Industrial Automation Companies

The Sound of Automation: Data Driven Decision Making

Posted on April 15, 2022 by

Clayton & Mckervey

Clayton & McKervey

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In this episode we talk about data driven decision making with Don Roberts from Exotek who also sits on the CSIA benchmarking committee with host Bryan Powrozek.

Don and Bryan discuss ways business owners can use data to measure success.  They look at areas business owners tend to need help with (people, process and planning) and how to use data to help move your company forward.

 

Podcast Transcript:

Announcer: 

Welcome to the Sound of Automation brought to you by Clayton & McKervey, CPAs for growth driven businesses. 

Denise Asker, Director of Marketing & Growth: 

Hey Bryan, it’s good to be back. 

Bryan Powrozek, Sr. Manager Industrial Automation: 

Denise, good to see you as well. 

Denise Asker: 

Yeah, I’m excited about today’s conversation. 

Bryan Powrozek: 

I am too. It should be another good one. 

Denise Asker: 

Yeah, I feel like it’s – 

Bryan Powrozek: 

I think they’re all good ones though, so I’m kind of biased, its my show. 

Denise Asker: 

They are all good ones. I feel like as long as we’ve been involved with the association, CSIA, I heard of your speaker today, Mr. Don Roberts. So you’re going to be talking to him about planning, it sounds like? 

Bryan Powrozek: 

Yeah. Really when I reached out to Don to come on the show, we really wanted to focus on the data driven decision making, how business owners can make smarter decisions by using data. Don, comes with a lot of credibility in this area, he used to own his own system integration business, so he’s been through the wars, he knows what integrators are going through, but then he has also spent a lot of time developing his skills outside of that, that will help in certain areas like planning and developing processes and developing your people, that is really valuable to members. And we work together on CSIA’s benchmarking committee, so I know he’s very well respected within the organization and he’s helped a lot of companies there. So, I figured he’d be a good guest on today’s episode.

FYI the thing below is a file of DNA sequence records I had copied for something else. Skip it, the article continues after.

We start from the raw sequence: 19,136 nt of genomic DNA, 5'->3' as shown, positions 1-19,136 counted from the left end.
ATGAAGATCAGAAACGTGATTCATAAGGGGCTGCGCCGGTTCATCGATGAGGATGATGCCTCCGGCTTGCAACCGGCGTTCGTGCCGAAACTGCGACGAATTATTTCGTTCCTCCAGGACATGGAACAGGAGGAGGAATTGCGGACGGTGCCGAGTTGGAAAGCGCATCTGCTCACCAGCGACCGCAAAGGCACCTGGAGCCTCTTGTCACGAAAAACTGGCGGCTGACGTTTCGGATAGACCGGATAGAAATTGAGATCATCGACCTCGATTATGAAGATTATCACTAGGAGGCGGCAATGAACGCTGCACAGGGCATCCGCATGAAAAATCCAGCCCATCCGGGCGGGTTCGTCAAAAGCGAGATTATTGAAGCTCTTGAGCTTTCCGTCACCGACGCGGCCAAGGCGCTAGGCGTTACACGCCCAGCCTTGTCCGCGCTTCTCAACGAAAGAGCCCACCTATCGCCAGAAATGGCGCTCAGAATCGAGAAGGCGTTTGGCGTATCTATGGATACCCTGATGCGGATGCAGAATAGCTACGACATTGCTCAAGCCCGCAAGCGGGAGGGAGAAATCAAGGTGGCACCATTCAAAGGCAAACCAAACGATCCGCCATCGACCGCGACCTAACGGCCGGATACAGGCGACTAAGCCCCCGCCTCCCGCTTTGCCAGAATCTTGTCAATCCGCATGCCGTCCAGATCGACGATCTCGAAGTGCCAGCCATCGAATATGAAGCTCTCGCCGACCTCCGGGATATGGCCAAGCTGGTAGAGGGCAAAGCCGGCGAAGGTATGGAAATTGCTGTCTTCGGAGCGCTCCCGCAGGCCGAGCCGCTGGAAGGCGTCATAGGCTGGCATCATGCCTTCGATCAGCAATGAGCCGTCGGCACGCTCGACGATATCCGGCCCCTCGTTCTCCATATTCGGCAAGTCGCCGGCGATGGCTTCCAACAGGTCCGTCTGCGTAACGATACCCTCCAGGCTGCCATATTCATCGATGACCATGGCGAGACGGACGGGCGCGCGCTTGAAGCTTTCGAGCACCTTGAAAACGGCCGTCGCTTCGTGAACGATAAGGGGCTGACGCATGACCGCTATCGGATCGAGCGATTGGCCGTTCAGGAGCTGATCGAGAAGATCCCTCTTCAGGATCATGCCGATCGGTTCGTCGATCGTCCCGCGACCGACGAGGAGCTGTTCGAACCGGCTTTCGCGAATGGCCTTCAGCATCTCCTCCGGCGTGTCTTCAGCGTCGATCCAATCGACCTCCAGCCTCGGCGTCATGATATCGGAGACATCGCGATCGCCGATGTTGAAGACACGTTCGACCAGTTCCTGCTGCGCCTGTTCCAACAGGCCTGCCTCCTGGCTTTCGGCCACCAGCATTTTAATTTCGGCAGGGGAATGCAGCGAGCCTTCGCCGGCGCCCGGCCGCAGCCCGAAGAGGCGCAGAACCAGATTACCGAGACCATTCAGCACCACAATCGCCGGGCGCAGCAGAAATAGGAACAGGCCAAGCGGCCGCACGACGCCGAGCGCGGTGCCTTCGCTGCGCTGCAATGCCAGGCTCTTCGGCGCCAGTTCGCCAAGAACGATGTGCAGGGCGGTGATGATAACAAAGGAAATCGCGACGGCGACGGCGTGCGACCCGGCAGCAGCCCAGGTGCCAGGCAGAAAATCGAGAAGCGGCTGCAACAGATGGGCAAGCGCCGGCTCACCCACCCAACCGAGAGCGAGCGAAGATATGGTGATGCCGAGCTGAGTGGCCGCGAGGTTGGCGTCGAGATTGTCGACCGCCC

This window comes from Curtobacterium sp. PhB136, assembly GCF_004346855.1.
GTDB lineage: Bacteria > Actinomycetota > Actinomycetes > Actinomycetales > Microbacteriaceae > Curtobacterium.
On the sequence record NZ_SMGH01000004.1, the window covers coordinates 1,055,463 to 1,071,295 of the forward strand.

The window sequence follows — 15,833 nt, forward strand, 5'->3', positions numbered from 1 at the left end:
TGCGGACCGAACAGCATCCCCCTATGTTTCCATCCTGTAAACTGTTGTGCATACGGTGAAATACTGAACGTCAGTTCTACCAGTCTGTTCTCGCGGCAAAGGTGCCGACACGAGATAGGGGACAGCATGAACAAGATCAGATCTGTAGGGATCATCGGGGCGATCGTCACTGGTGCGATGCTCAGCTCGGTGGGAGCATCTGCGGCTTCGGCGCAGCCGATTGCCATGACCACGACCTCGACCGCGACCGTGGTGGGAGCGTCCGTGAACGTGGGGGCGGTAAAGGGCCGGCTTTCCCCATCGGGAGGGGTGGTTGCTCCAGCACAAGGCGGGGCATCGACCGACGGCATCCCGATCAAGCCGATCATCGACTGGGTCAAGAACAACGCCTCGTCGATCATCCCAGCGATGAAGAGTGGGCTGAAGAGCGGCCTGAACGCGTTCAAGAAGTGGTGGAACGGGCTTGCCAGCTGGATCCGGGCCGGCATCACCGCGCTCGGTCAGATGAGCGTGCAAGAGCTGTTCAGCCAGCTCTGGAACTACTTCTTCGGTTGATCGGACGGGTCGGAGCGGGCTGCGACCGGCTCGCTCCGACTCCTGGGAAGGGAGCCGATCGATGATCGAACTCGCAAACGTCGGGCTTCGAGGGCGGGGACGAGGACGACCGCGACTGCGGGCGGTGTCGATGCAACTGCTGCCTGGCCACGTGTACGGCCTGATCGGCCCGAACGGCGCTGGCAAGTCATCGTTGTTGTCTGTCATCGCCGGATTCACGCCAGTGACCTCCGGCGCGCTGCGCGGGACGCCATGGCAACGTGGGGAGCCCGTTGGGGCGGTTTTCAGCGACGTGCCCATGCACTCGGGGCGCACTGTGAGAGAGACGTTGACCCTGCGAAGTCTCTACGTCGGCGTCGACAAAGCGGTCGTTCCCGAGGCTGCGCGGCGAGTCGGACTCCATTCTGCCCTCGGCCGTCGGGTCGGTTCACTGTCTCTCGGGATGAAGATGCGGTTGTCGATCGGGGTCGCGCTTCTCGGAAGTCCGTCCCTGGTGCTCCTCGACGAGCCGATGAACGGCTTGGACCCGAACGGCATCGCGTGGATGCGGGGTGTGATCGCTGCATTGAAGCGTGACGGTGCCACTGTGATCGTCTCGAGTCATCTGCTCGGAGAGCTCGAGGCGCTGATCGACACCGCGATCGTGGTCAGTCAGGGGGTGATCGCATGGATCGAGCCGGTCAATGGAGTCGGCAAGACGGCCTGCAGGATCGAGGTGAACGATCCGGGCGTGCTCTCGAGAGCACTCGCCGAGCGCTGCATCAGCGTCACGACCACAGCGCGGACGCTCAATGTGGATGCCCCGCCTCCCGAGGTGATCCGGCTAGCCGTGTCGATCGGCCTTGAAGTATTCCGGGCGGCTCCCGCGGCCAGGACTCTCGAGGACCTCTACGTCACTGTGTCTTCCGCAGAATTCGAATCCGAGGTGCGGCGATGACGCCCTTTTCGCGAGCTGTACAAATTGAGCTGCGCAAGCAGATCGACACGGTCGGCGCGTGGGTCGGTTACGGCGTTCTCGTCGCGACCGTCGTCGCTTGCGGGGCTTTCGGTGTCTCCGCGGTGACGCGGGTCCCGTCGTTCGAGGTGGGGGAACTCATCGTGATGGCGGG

Denise Asker: 

Absolutely, he sounds like the wise mentor that we’re going to learn from today. 

Bryan Powrozek: 

Exactly. 

Denise Asker: 

Good. All right, I’ll look forward to hearing from him. 

Bryan Powrozek: 

All right, thanks Denise. Hello and welcome to the sound of automation podcast. I’m Bryan Powrozek, with Clayton & McKervey. And joining me today is Don Roberts from Exotek. Don, how are you doing today? 

Don Roberts, Principal: 

I’m doing great. 

Bryan Powrozek: 

Well, yeah, so the focus of today’s episode, we’re really going to be talking about data-driven decision making. I think that that’s something that I know we encourage our clients to focus on and, Don, you guys do as well. But before we really jump into that, I guess, you want to give us a little of your background, a little bit about Exotek? 

Don Roberts: 

Yeah, I’m not the kind of guy that likes to talk about myself, but I’ll try and see if I could stitch this introduction a little bit into the topic as well. So quickly, I did an undergraduate in mechanical engineering, and then I stayed on and did a master’s in computer applications in the industry. It was kind of just when automation was starting to become a buzzword. I joined a partner after finishing up my masters and we started up a system integration company. We called it systems integration because back in those days, if you said you were doing automation, that meant you were putting somebody’s husband out of work, so you probably didn’t want to say that too loud, right? 

Don Roberts: 

After a few years of doing more on the business type or in the business type work, then it kind of shifted a little bit more to being more on the business. And we did a lot of collaboration with major companies like IBM and Digital and Allen-Bradley and Accenture. So we were collaborating with them on industrial projects, and it was great because it gave me an opportunity to learn a little bit more about the processes that they were using for big projects, right? So my focus shifted from being a traditional engineer, to being more, what are the processes that are important for our business, and how do we measure them? I also sat on the board for a local college, to make sure that they were putting in place the programs to teach people how to do automation. And then I was on an advisory council for a university for the same sort of purposes, so probably one of the leading engineering schools in Canada. 

Don Roberts: 

After about a dozen years of being in the business, working on the business, I realized that, “Okay, I’ve got the people, I’ve got the process side of it,” but I really didn’t know much about the longer term, the business planning side of it. So I went back and did what was called an executive MBA. It was a crash course where you got a three inch, three-ring binder every week of case studies, a new textbook every other day or every day, and you just crammed through this stuff. And it was great, because it gave me the opportunity to start thinking about microeconomics, macroeconomics, long-term strategic planning, all of that sort of stuff. And it was tough, but it was well worth. It kind of rounded out my engineering training. 

Don Roberts: 

And so that kind of gave me my planning, my processes, my people, we were able to grow the company to be one of the larger industrial system integration companies in Canada. And in that role, I sat then on advisory council’s floor, IBMs, the Digitals, the Allen-Bradley’s kind of companies, about how did they interface with industrial systems integrators? 

Don Roberts: